Russell died at his home in Washington of complications from prostate cancer, his wife, Alison, told The Washington Post .
Perhaps best known for his series of one-man PBS comedy specials that aired from 1975-2004, Russell also served as one of the hosts of the popular 1979-83 NBC reality program Real People , and he wrote a syndicated column for the Los Angeles Times for several years.
However, he was most at home in front of a live audience, and he spent two decades on the speaking circuit, hitting his peak in 2000 when he racked up 100 appearances in 100 different cities.
“Mark Russell was a D.C. institution who did the hardest thing a comic can do … relentlessly and righteously mock his neighbors,” Jon Stewart said in a statement.
Typically dressed in a suit and bowtie, the bespectacled Russell looked like a college professor, and his razor-sharp knowledge of current events accentuated that. But truth be told, the Buffalo, New York native never earned a college degree; instead, he honed the skills that earned him success in the U.S. Marine Corps.
Russell swayed very little from the format he developed early in his career and rode to national prominence. After a monologue featuring swipes at political figures, he’d take to a star-spangled piano to joyfully pound out a musical standard — with his own spin on it — all while standing up.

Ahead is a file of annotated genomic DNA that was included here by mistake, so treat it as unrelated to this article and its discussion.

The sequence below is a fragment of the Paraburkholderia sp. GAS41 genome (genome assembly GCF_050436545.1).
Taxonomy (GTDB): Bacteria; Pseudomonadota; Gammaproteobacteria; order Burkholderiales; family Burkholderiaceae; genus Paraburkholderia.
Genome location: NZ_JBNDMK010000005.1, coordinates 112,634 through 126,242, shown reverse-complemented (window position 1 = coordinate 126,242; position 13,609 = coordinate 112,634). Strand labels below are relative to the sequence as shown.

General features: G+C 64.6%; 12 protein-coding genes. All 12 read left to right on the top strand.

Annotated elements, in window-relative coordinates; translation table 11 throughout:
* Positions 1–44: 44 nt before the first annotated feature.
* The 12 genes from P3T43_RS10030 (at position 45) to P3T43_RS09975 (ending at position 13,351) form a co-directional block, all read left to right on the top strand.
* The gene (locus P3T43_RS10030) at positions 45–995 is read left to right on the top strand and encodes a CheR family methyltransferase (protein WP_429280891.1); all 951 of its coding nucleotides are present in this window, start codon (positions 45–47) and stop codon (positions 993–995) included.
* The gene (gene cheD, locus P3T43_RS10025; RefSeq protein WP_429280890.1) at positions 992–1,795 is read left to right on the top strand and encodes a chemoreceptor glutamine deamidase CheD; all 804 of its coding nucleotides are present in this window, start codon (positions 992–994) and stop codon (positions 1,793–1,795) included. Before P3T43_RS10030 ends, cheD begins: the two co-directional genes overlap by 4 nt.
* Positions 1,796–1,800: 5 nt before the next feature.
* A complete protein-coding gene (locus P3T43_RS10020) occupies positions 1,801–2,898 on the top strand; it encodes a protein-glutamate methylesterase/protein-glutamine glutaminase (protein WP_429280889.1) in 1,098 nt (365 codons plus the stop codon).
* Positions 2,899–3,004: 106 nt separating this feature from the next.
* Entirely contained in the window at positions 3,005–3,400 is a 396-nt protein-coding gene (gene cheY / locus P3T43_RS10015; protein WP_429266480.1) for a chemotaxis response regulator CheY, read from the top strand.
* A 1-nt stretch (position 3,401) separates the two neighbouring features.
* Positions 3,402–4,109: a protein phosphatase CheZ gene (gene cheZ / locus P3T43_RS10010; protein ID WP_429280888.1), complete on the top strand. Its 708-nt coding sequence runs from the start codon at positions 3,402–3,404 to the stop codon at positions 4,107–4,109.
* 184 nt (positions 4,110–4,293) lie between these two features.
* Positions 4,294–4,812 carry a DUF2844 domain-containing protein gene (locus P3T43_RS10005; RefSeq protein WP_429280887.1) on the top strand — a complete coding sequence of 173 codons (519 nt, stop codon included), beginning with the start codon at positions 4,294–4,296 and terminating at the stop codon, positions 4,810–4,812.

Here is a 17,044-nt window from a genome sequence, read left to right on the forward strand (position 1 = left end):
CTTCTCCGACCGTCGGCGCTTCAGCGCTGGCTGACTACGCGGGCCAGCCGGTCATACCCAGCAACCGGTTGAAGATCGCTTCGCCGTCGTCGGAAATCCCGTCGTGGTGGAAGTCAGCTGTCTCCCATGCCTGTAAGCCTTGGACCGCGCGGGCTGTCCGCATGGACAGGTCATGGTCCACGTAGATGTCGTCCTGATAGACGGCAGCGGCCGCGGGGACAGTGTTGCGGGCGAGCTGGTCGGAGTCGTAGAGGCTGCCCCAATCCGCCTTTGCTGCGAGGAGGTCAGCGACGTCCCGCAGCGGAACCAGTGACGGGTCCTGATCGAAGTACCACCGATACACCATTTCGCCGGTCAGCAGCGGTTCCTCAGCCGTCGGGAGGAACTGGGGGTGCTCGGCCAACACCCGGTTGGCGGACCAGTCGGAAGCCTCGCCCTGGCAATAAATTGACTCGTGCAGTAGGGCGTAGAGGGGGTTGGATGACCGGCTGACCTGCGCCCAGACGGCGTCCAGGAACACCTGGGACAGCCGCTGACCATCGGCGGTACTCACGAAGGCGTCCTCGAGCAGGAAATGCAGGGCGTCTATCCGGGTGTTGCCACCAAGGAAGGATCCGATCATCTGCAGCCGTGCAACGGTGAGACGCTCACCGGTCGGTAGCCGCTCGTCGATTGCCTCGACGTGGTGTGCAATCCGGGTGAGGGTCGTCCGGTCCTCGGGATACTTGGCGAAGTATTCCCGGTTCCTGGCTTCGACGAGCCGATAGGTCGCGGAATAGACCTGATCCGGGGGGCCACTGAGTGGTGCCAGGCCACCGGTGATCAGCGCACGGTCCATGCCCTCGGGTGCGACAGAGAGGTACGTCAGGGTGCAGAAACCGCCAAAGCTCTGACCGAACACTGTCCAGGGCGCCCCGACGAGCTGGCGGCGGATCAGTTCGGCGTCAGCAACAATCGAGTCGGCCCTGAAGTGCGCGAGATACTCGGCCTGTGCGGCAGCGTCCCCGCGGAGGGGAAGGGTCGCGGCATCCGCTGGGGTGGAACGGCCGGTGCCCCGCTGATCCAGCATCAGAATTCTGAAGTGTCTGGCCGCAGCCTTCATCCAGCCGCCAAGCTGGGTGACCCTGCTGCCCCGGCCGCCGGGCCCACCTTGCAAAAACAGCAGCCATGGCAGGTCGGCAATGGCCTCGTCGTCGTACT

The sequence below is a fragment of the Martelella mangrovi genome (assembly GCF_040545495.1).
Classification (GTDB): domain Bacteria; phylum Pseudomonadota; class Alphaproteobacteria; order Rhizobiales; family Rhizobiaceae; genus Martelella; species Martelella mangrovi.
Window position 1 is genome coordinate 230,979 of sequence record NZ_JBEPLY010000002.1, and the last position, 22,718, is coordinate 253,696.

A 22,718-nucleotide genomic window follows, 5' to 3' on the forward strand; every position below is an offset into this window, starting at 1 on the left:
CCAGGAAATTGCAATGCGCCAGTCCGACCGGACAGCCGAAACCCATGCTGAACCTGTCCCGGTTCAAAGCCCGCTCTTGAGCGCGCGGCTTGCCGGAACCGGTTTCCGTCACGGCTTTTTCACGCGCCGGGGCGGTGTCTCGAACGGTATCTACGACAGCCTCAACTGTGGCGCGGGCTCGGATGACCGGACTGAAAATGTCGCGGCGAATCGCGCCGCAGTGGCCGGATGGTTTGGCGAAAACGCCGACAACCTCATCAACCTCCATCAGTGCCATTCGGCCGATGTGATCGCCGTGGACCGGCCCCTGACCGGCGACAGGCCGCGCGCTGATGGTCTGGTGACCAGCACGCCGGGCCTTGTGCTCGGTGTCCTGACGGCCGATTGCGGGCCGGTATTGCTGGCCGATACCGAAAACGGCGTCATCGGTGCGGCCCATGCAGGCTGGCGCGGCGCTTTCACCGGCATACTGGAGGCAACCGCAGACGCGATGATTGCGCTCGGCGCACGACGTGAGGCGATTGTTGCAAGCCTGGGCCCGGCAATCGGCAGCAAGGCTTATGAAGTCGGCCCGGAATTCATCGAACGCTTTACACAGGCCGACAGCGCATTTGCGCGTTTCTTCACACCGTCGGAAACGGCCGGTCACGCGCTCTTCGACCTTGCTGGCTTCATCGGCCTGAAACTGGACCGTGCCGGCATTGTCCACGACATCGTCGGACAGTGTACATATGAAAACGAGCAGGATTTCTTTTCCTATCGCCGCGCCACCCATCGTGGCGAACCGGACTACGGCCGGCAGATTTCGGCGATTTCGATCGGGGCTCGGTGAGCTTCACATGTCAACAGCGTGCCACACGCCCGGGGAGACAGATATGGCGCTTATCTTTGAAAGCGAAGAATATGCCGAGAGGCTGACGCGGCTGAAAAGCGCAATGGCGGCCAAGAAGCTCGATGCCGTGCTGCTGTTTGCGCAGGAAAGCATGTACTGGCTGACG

Each new administration and scandal presented him with a potential gold mine. “I look at the paper. I like to have a newspaper,” Russell said in 2006 . “Then I start reading and reading and reading. And when I see something that makes me gag, I know we’re off to the races.”
An equal opportunity humorist, Russell poked fun at Republicans and Democrats alike. He did, however, have some favorite targets, most notably Ronald Reagan and Bill and Hillary Clinton.
“For six years, a lot of us kept saying, ‘Mr. President, you’re out of touch,'” Russell joked in 1988 about Reagan and the Iran-Contra scandal. “He said, ‘No, I’m in charge.’ Now we say, ‘Ah ha, you were in charge.’ He says, ‘No, I was out of touch.'”